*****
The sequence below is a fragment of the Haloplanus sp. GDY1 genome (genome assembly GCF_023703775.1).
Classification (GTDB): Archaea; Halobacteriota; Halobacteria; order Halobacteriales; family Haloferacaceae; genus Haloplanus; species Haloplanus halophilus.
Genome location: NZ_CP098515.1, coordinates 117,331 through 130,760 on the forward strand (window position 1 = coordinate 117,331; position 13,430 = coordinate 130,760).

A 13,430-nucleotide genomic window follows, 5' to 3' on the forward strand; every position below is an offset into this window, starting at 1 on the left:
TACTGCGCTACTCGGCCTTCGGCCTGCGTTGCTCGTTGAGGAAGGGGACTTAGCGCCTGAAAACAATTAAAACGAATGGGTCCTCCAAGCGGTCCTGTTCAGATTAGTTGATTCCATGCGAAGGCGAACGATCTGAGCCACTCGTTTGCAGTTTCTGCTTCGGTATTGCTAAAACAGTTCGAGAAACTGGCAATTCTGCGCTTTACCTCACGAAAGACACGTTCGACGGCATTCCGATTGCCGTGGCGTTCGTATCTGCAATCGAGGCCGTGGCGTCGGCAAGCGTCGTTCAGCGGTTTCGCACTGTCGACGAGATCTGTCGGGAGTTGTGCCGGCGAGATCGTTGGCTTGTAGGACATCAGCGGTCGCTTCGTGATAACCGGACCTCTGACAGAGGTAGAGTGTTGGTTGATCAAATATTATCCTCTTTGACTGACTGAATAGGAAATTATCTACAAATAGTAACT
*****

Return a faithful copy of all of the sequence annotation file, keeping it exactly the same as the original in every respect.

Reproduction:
The sequence below is a fragment of the Haloplanus sp. GDY1 genome (genome assembly GCF_023703775.1).
Classification (GTDB): Archaea; Halobacteriota; Halobacteria; order Halobacteriales; family Haloferacaceae; genus Haloplanus; species Haloplanus halophilus.
Genome location: NZ_CP098515.1, coordinates 117,331 through 130,760 on the forward strand (window position 1 = coordinate 117,331; position 13,430 = coordinate 130,760).

A 13,430-nucleotide genomic window follows, 5' to 3' on the forward strand; every position below is an offset into this window, starting at 1 on the left:
TACTGCGCTACTCGGCCTTCGGCCTGCGTTGCTCGTTGAGGAAGGGGACTTAGCGCCTGAAAACAATTAAAACGAATGGGTCCTCCAAGCGGTCCTGTTCAGATTAGTTGATTCCATGCGAAGGCGAACGATCTGAGCCACTCGTTTGCAGTTTCTGCTTCGGTATTGCTAAAACAGTTCGAGAAACTGGCAATTCTGCGCTTTACCTCACGAAAGACACGTTCGACGGCATTCCGATTGCCGTGGCGTTCGTATCTGCAATCGAGGCCGTGGCGTCGGCAAGCGTCGTTCAGCGGTTTCGCACTGTCGACGAGATCTGTCGGGAGTTGTGCCGGCGAGATCGTTGGCTTGTAGGACATCAGCGGTCGCTTCGTGATAACCGGACCTCTGACAGAGGTAGAGTGTTGGTTGATCAAATATTATCCTCTTTGACTGACTGAATAGGAAATTATCTACAAATAGTAACT